Iceland is a strange, beautiful and complex country with a thriving digital industry and a rapidly expanding creative sector.
That is what all the evidence pointed to at Reykjavik conference You Are In Control, which saw an international delegation of designers, musicians, creative entrepreneurs and industry observers come together against a backdrop of raw fish and raw music talent which guests were lavished with between talks, forums and workshops.
Livingstone says that as games become more advanced gaming companies are required to pool talents from across the creative indsutries.
‘You need 150-200 people over two years, it costs $20-30m and you need artists, animators, musicians and people with movie making skills,’ says Livingstone.
Games will continue to be given away free and ‘episodic game play will become more prevalent,’ says Livingstone who expects there to be a rise in the production of shorter, bite-size games.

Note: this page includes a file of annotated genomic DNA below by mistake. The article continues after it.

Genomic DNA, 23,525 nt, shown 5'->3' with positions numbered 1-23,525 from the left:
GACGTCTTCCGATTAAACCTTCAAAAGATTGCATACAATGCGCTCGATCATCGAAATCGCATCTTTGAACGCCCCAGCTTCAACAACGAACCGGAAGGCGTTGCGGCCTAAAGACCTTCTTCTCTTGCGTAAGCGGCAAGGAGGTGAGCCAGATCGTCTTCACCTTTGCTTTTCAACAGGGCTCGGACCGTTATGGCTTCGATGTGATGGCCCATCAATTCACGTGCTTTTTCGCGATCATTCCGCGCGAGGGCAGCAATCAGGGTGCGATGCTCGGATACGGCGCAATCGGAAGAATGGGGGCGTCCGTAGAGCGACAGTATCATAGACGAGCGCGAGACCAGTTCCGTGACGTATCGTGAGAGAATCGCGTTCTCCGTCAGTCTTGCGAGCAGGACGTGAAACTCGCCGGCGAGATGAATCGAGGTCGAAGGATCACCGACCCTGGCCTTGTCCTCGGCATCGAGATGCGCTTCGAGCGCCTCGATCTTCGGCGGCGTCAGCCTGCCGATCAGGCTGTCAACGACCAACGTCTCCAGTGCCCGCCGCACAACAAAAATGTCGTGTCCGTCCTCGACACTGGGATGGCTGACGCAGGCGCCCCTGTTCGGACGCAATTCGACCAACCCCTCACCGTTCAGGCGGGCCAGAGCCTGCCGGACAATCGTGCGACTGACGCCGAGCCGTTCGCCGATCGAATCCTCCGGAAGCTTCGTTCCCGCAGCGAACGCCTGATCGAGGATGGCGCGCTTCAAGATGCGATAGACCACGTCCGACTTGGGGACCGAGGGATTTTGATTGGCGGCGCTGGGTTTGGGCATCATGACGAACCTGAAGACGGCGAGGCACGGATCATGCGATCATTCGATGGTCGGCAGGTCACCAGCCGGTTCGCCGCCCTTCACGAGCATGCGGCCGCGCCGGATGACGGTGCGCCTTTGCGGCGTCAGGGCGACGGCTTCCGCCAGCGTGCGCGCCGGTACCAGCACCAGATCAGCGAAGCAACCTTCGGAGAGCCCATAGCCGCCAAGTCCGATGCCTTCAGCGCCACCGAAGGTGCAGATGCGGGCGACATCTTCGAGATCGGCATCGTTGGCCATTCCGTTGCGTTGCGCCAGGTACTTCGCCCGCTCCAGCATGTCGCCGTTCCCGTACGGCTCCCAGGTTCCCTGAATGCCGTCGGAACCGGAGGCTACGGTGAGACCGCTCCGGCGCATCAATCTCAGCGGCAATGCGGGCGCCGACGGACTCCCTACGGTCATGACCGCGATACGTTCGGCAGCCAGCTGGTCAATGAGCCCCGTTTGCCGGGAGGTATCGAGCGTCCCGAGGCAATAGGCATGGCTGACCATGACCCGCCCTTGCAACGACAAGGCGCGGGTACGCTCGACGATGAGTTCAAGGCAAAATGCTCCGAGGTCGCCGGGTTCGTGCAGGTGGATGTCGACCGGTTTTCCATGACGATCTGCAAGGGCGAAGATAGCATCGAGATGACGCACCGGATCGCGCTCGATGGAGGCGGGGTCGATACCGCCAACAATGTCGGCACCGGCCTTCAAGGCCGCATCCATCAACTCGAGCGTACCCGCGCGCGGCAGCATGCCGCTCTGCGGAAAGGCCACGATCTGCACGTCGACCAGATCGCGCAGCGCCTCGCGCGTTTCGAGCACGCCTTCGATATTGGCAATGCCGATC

Iceland’s creative industry was until this conference an unknown quantity for many – even to Iceland itself perhaps, which commissioned consultant Colin Mercer as Director Towards Creative Iceland.
Mercer, who has mapped the cultural and creative landscape of Iceland, delivered news that between 2005-2008, the number of people employed in the creative industries rose from 13,000-17,000. In 2009, turnover in cultural and creative industries reached ISK81bn, outstripping agriculture which is worth ISK25bn and almost matching fisheries which turned over ISK114bn the same year.
Notwithstanding a potential dip brought on by the aforementioned meltdown, it’s all looking rather rosy for Iceland.